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Indigenous Wisdom is Necessary to Win the Climate Fight

June 21, 2022

Green 2.0 Team

Image of Rep. Sheila Therese Babauta (D-Saipan). Photo Credit: Friends of the Mariana Trench.

Indigenous Wisdom is Necessary to Win the Climate Fight

Rep. Sheila Therese Babauta (D-Saipan) was born and raised on the island of Saipan in the Mariana Islands, a U.S. territory in the Pacific Ocean. She is currently serving her second term on the 22nd Northern Mariana Legislature in the House of Representatives where she is chairwoman of the House Natural Resources Committee. Rep. Babauta is also the chairwoman of the Friends of the Mariana Trench monument, dedicated to the protection of the monument. In this Q+A for Green 2.0 to mark Asian American and Pacific Islanders month, Rep. Babauta discusses her role introducing President Barack Obama at the recent 2021 United Nations Climate Change Conference and how more Indigenous climate and environmental leaders should be welcomed to the table where policymaking is taking place.


Q: How did you get selected to introduce President Barack Obama at COP26?

Before I got on the plane for the two day journey to Scotland, I authored and published an op-ed, “Why I am going to Glasgow.” In 2019 I was selected as an Obama Asia-Pacific Leader, and my essay was based on the answer President Obama gave me when I asked him a question at our first convening. He told me to “raise awareness, gather allies, and unify our voice.”  When I heard the Obama Foundation was going to be at COP26, I shared my essay with them. They liked it so much they asked if I would like to introduce President Obama for his speech at COP.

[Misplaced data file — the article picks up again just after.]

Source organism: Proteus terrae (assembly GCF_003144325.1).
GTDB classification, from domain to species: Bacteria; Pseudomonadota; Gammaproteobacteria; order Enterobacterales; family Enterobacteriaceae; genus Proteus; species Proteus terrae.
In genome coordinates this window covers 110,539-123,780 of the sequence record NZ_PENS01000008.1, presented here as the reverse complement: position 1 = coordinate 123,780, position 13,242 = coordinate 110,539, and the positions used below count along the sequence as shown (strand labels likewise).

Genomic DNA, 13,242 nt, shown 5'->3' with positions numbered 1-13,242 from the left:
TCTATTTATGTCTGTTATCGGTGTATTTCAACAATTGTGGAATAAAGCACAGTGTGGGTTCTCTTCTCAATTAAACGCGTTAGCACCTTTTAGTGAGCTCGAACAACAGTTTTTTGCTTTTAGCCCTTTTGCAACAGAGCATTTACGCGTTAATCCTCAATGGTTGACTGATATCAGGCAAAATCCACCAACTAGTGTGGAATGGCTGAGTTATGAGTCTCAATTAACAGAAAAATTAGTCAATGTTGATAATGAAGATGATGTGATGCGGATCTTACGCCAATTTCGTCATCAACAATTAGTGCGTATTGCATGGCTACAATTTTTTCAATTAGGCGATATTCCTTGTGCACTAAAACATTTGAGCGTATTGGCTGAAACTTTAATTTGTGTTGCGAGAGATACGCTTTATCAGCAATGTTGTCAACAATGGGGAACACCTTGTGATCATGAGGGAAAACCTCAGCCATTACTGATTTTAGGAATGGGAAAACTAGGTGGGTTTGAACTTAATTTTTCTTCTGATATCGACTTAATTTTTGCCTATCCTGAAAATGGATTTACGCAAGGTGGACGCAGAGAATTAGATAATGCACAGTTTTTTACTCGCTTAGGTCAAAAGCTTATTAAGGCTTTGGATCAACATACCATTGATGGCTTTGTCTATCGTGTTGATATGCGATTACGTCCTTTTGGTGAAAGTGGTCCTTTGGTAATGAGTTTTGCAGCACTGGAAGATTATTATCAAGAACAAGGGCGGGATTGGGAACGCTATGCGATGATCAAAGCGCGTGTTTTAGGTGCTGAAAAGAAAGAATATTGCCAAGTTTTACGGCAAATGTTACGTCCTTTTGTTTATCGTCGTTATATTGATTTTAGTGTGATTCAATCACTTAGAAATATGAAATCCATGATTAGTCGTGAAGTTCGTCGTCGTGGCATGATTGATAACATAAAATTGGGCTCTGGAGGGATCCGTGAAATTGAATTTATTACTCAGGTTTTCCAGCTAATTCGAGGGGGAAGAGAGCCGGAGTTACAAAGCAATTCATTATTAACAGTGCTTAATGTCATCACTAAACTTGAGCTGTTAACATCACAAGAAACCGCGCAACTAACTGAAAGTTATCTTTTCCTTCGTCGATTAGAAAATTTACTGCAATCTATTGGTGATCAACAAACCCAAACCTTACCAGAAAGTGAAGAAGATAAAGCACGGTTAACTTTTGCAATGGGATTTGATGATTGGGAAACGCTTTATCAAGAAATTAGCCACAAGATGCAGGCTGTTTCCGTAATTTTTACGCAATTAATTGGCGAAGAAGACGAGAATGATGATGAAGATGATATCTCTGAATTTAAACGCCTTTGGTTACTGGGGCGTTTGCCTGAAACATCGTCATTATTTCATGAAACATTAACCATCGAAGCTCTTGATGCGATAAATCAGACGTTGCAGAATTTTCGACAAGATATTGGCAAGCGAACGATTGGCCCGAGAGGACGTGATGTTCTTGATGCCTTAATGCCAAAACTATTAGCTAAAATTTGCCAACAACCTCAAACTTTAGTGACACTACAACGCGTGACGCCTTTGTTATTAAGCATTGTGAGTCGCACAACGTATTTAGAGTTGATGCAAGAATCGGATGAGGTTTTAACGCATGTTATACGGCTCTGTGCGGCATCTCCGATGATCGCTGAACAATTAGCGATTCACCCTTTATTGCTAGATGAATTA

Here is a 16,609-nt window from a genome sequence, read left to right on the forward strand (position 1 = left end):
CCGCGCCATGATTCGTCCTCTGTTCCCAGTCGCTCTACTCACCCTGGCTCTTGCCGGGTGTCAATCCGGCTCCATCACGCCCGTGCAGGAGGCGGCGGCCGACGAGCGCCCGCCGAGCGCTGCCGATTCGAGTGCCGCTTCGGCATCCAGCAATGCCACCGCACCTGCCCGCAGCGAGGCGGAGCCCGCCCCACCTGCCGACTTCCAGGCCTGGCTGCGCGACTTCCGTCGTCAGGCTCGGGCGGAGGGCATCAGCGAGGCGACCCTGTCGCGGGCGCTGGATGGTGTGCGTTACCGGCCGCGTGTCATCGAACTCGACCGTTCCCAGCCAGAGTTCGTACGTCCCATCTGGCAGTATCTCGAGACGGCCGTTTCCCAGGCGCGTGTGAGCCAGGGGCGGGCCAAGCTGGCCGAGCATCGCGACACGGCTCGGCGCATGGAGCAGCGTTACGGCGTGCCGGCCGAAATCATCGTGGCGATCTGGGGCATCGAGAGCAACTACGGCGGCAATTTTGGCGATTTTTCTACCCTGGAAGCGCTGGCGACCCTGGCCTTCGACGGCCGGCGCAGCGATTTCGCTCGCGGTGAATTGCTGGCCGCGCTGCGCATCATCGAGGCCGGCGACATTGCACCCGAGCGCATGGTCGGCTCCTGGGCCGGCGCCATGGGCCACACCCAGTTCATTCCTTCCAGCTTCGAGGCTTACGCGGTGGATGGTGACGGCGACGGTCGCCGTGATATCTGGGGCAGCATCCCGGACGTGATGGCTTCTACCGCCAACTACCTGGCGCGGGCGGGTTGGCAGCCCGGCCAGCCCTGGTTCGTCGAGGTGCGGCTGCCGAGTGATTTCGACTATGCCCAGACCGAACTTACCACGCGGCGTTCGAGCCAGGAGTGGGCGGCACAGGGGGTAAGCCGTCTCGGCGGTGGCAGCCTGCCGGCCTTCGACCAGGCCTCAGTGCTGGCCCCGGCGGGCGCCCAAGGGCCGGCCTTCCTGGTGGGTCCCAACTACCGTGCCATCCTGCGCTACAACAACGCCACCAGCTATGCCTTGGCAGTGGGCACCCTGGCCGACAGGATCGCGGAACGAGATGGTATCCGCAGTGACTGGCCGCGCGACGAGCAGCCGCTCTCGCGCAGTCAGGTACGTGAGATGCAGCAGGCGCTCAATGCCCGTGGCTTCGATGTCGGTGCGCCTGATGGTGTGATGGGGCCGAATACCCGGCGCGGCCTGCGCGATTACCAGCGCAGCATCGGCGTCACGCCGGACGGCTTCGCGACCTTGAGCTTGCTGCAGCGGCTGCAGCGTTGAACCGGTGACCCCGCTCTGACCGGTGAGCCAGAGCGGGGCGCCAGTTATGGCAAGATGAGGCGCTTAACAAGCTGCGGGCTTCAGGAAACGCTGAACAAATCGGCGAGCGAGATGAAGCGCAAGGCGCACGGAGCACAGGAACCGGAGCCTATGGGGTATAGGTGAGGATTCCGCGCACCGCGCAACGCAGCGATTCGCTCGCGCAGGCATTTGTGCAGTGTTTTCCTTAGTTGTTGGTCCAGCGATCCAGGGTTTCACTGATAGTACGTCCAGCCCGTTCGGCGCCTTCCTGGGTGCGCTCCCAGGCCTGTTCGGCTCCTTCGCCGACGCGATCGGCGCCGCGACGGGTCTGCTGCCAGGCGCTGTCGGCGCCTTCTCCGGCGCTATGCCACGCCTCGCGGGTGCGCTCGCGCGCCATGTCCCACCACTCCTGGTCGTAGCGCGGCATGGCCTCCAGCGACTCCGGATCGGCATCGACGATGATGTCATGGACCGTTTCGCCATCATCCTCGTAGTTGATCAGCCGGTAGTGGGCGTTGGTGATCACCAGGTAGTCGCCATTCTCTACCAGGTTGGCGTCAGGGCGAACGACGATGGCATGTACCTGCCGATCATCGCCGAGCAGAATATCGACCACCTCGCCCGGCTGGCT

Rep. Sheila Babauta introducing President Obama at COP26 in Glasgow.

Q: What was your experience attending COP26?

As a lawmaker representing a small community on a small island that is part of a territory owned by, but not part of the United States, I always talk about the need to have a seat at the table. In the case of COP26, just getting to that table in Scotland was a logistical challenge. I had to take six airplanes and travel over 20,000 miles. I had layovers, flight delays, and cancellations. I was rerouted twice. I had to take numerous COVID-19 tests. COVID-19 created a whole new level of complexity. 

Having to overcome all of these physical barriers just to get to Scotland fortified my resolve to have my voice heard. I told myself my mission is to work hard and share our stories. I am going to gather resources to bring home, whether it be connections, relationships, contacts, possible funding sources, or awareness. The voyage there was a huge part of my preparation.

As a member of the Micronesian Climate Change Alliance, the opportunity to attend COP26 was provided to me by the “It Takes Roots Delegation,” which is made up of Indigenous organizations all around the world, but mainly in the United States and the U.S. territories. We organized, marched, and protested. I was no longer Sheila the Chair of the House Committee on Natural Resources, I was Sheila the Indigenous activist.

Sadly the outcome of COP26 was very disappointing. It was almost as if we were not heard. The most positive experience I had, was that I found myself in many spaces where I re-energized my passion for the environment and for our world and that was because I was around other passionate people. They came from different backgrounds and countries which was absolutely amazing and such a wonderful experience to be with other human beings who are very different from me yet we found connection and a commonality. That gave me a lot of hope and that is what I remember most about COP26.